As a runner, I'd like to think that when I'm pregnant, I'll be able to pull off plenty of miles throughout all three trimesters. Okay, maybe just the first two. It's up in the air. But one thing's for sure: I'll never be able to rival Clara Horowitz Peterson. The elite distance runner has trained through four(!) pregnancies, and is offering pearls of fitness wisdom in a New York Times video series. And Slate columnist Rebecca Schuman is saying thanks, but no thanks.
"As I watched, and considered implementing her tips, my admiration for this spectacular athlete got sucked, along with all of my other feelings, into a swirling vortex of terror, self-doubt, and shame," Schuman says at the start of her article, Stop Fit Shaming Pregnancy. "If you are going to post a video series on pregnancy fitness, New York Times, how about throwing in a few that most pregnant women can actually do?"
While she is certainly serious, Schuman continues with the GREATEST self-deprecating humor and hilarious comparisons to Peterson:
"If this kid wants me to spend the entire first trimester prostrate on the floor, wondering if it is humanly possible to die of nausea, she’ll do it (meanwhile, Clara Peterson’s just ending her first trimester now, doing Spider-Man planks with a toddler on her back). If, during the two-hour window each day in which food is a possibility, this kid demands I eat 40 Saltines and take a nap, woe unto me if I attempt to disobey. (Clara Peterson, on the other hand, bemoans watching her body’s 'conditioning' deteriorate as she 'jogs' up a hill faster than I could sprint.) If, today, this child demands I rival Lorelai Gilmore in pizza consumption while binge-watching the Girls nonstop, then off to Stars Hollow I go (and yes, 10 years later Logan Huntsberger is still the worst)."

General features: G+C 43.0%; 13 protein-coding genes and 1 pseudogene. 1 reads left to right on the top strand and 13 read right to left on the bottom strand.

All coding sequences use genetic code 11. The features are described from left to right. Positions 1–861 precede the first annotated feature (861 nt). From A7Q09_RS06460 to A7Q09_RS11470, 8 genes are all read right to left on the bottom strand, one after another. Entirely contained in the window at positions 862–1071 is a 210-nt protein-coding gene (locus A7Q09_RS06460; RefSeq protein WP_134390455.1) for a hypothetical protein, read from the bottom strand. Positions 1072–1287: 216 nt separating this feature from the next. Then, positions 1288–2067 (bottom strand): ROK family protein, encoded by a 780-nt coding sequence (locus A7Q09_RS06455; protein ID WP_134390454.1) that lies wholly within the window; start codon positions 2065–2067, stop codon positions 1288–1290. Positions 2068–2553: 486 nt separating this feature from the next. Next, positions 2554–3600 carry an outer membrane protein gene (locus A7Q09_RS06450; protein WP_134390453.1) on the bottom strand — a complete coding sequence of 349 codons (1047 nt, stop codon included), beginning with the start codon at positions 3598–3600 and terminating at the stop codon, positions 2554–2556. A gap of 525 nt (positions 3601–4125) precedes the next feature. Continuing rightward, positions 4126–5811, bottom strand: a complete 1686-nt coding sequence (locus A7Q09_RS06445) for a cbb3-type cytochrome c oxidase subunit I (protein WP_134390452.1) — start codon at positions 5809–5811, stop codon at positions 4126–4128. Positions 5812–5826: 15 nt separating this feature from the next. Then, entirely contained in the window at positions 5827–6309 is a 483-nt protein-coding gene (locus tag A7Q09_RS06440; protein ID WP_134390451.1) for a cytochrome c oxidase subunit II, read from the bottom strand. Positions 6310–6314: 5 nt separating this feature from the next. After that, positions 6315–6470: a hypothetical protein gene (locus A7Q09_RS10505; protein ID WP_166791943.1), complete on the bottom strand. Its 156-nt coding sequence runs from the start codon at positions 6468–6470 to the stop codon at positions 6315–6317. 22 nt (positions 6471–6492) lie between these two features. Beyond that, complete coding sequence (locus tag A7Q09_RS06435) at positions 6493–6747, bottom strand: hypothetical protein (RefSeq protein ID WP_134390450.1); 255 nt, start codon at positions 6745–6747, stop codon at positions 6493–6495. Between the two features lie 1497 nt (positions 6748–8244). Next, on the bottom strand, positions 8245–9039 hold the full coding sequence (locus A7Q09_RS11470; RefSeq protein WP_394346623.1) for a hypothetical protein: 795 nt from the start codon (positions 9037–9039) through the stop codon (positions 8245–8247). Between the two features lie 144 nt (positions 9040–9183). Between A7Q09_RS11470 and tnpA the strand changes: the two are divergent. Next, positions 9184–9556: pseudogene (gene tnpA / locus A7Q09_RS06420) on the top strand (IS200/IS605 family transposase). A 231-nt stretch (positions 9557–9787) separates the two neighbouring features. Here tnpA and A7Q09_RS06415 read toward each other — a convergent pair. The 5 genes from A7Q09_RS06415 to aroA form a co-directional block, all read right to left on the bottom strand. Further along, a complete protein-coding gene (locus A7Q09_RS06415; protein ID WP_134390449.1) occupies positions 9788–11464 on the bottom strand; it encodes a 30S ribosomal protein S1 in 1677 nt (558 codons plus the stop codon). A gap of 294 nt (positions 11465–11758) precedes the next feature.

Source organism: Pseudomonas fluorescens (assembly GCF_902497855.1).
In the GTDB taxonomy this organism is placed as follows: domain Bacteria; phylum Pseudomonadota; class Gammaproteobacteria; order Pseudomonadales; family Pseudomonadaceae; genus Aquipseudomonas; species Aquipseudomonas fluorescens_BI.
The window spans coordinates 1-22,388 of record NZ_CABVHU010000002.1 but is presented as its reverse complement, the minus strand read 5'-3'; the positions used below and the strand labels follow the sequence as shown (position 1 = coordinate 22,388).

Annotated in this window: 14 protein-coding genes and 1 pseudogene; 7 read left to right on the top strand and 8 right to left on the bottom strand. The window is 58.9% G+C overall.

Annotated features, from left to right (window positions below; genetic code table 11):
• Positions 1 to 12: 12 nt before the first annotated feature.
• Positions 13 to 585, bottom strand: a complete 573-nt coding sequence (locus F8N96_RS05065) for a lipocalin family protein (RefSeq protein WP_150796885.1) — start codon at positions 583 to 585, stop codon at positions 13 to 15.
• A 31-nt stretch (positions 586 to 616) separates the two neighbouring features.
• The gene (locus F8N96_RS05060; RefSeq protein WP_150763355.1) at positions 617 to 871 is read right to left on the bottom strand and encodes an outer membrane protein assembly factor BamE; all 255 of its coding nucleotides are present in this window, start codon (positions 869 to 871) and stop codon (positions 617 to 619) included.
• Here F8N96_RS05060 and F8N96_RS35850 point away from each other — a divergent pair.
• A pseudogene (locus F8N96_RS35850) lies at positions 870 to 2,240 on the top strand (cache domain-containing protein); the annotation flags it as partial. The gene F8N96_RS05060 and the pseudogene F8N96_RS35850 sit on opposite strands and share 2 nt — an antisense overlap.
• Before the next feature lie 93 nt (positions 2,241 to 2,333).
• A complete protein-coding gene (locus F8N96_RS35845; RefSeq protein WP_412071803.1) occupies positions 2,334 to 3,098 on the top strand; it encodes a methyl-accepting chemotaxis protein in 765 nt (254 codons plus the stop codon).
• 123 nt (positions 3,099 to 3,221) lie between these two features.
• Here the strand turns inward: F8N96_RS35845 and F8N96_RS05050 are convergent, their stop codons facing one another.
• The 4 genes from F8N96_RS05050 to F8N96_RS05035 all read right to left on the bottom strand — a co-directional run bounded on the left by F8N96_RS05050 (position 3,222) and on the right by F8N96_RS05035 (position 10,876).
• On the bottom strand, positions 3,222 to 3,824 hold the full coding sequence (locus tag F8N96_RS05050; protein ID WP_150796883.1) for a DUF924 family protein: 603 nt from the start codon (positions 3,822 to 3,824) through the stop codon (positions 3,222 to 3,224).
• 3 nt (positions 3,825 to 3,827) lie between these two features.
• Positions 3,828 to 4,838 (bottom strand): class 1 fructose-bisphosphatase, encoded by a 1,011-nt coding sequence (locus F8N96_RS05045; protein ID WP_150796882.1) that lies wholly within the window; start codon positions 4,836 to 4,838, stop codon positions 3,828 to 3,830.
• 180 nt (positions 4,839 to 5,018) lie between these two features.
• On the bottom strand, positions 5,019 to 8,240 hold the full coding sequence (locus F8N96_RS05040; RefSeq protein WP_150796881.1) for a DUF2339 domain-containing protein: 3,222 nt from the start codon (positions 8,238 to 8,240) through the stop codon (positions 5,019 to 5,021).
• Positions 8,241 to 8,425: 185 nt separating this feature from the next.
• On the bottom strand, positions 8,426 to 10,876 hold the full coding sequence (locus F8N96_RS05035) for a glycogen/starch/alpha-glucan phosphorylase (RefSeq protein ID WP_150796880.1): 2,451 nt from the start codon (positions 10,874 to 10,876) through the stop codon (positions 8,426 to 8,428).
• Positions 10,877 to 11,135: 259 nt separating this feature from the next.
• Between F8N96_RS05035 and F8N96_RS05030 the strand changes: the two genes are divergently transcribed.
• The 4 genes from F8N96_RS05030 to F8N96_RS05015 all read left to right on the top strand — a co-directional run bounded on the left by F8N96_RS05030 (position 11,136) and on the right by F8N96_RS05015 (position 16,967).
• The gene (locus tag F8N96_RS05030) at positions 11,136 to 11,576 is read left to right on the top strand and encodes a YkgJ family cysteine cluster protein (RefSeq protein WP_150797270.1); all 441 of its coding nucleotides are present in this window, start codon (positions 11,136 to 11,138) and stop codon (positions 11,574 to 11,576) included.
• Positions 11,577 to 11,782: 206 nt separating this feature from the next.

Within the scornful sarcasm, Schuman raises a valid question: are regular women being "fit shamed" by pregnant super athletes? And other celebrities, for that matter? We still can't forget Maria Kang's " What's Your Excuse?" picture, or how Tori Spelling starved herself for her rockin' post-baby bod. Schuman wants to make it clear that while she respects extremely fit moms-to-be, women shouldn't be encouraged to emulate them.
"Elite athletes of the world, please know that there is nothing I support more than you distance-running while in labor (as Peterson did with her third—it was an easy run and a slow labor, she jokes). But I really don’t want your workouts broadcast on the New York Times as if any old preggo could actually complete them. As much as I would like to, I physically cannot make my body do a single one of the exercises Peterson suggests."
The bottom line: your level of exercise during pregnancy is unique to you. Be proud of that bump! Worry about the six pack later.